Hodges went on to match some of the most highly regarded EBPs with the psychosocial disorders they treat best: cognitive behavioral therapy for depression and trauma; Parent Management Training for attention deficit/hyperactivity disorder; and Multisystemic Therapy, Functional Family Therapy and Multi-dimensional Treatment Foster Care for conduct disorder. She then worked through how the components of those EBPs address the needs of sexually abused, depressed and delinquent youth when applied with fidelity.
Although Hodges pointed out that EBPs were “not practice parameters,” her 67 slides of “stress spirals,” reward point tracking charts and subscales of the Juvenile Inventory for Functioning seemed to leave little room for flexibility.
Despite the gap between researchers and practitioners, many programs successsfully implement EPBs. According to research conducted by Dee Roth, co-principal investigator of the Ohio Department of Mental Health’s groundbreaking Innovation Diffusion and Adoption Research Project, the biggest factor for those considering the adoption of an EBP is “their perception of the level of risk they’re taking on.”
Roth says the study found that agency leaders going through this decision most often discuss whether there is “good science” behind the practice being considered, whether their agencies can manage the risks involved in the practice, and the opinions of peers who have implemented the same practices.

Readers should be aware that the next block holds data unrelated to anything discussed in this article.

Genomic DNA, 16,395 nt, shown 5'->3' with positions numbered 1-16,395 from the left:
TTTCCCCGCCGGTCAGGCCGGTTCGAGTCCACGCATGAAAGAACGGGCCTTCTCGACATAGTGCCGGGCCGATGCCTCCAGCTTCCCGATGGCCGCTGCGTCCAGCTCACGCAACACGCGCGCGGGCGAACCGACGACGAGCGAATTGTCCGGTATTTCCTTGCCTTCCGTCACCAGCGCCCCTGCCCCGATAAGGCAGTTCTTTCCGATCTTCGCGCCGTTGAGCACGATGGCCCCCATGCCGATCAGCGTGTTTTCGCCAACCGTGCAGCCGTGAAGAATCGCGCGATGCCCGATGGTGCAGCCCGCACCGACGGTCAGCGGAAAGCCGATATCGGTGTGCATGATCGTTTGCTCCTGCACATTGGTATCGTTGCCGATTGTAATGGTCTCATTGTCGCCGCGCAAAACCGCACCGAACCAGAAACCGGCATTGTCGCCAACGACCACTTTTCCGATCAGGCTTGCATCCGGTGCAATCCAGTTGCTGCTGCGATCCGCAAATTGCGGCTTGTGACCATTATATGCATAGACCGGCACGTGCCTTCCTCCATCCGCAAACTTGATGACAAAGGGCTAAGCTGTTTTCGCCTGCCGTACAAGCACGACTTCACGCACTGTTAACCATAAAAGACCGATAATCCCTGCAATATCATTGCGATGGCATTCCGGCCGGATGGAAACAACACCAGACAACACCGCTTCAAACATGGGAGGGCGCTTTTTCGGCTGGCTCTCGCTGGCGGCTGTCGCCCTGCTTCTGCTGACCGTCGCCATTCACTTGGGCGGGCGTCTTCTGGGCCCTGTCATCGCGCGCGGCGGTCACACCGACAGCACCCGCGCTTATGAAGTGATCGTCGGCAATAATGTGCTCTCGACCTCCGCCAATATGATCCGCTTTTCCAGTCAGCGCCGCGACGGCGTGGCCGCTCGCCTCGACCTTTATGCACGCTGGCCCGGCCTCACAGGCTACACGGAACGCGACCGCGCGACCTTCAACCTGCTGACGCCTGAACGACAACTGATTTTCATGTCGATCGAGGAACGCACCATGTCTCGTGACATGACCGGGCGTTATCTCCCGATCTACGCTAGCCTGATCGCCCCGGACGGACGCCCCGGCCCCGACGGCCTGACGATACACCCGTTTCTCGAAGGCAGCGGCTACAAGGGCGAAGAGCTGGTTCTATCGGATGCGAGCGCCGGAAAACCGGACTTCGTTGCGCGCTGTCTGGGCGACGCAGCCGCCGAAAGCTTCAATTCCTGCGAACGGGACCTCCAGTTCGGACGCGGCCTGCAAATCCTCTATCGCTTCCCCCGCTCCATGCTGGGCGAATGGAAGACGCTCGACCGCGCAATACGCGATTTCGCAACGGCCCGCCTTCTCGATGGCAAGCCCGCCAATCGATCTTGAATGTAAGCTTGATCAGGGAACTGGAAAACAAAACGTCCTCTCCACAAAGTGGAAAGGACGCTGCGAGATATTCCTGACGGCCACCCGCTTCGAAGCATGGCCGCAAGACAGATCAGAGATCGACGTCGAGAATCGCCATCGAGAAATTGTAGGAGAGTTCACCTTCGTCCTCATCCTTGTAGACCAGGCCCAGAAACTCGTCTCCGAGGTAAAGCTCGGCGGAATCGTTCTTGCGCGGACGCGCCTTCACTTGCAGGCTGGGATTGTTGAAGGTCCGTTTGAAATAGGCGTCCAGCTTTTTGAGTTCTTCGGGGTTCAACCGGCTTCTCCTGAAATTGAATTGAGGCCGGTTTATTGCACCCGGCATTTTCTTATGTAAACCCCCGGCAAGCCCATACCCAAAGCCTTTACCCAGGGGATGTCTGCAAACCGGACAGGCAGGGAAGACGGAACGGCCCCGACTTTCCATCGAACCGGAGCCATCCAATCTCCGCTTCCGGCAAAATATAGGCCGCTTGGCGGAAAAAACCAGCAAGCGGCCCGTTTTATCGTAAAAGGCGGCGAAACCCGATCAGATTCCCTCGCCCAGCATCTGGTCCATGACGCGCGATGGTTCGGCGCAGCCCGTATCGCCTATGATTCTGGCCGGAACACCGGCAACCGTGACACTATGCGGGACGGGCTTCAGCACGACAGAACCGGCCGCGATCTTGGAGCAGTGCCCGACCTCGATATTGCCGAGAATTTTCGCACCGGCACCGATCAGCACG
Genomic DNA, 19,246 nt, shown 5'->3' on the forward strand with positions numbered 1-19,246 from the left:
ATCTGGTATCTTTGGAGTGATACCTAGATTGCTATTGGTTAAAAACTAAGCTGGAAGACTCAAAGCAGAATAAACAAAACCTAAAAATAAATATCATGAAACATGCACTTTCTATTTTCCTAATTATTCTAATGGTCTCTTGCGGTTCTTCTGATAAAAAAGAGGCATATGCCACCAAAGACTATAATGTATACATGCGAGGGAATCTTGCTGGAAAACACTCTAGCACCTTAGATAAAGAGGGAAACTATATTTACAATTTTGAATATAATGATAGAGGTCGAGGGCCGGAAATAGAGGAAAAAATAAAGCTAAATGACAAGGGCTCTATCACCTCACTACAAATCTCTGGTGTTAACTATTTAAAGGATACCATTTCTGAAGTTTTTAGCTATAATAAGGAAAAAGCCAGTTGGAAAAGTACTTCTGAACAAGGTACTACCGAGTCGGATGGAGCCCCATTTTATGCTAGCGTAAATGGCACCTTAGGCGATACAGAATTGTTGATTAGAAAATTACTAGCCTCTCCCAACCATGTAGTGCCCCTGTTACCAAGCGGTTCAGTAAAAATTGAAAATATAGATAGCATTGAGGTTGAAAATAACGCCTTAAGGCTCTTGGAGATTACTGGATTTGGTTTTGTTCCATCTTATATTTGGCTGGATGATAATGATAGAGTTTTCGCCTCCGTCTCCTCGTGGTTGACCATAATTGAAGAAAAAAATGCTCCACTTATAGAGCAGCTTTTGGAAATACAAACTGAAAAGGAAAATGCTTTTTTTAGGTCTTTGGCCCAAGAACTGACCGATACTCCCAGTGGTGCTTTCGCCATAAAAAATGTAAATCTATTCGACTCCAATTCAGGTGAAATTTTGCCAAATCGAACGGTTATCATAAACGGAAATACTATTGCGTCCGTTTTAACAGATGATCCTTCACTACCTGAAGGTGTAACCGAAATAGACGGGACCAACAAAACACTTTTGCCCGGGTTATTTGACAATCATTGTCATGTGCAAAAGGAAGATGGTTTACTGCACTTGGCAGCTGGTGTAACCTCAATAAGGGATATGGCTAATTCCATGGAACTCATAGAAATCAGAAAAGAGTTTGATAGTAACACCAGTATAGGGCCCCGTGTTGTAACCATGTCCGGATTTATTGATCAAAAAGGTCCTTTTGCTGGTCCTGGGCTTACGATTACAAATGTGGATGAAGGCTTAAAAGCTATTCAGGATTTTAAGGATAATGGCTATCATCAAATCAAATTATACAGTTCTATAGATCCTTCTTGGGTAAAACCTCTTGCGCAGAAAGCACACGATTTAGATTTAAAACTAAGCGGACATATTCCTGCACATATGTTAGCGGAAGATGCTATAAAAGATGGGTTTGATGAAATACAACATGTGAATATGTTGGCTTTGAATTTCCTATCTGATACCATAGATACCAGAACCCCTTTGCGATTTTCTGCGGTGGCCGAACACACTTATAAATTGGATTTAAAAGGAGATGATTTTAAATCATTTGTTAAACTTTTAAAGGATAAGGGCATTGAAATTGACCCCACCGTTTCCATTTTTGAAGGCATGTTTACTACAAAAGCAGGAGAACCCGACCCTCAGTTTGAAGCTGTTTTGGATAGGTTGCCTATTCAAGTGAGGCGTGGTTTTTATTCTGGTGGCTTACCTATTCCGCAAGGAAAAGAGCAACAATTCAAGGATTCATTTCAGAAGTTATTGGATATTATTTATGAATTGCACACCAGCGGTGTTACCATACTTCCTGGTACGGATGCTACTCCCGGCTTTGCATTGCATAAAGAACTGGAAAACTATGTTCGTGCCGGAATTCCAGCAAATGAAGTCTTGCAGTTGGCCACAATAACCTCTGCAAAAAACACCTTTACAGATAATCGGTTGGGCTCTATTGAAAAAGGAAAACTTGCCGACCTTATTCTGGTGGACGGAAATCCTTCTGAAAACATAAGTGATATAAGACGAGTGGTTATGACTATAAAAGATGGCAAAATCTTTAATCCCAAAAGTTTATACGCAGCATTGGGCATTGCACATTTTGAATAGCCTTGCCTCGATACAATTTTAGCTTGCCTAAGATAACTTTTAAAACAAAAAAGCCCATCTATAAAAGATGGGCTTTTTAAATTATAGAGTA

“Some of the literature says that the character of an agency that [adopts an EBP] is that it is willing to take risks,” Roth said. “What we found is that the ones willing to do this are those who think the risks are less.”
Applicability and flexibility are issues that often arise in discussions about EBPs, Steib says.
“In some applications, fidelity to an exact model is needed, but in many others there is room for adaptation,” she wrote. “The important thing is that those who are implementing a model or practice know that they are adapting, are clear about what they are doing, and are conducting process [evaluation] as well as outcome evaluation. Such adaptations build the knowledge base if they are evaluated and reported.”
No matter how much agencies chafe at the idea of implementing EBPs, they can’t dismiss the value of evaluation.
“We know that agencies in Ohio and everywhere else are doing a lot of things that no evidence has ever shown works,” Roth said. When researchers ask those agencies, “How do you even know what you’re doing works now?” she said, “The answer is, ‘You don’t.’”
Despite some apprehension, Steib wrote, “We need to be guided by research.”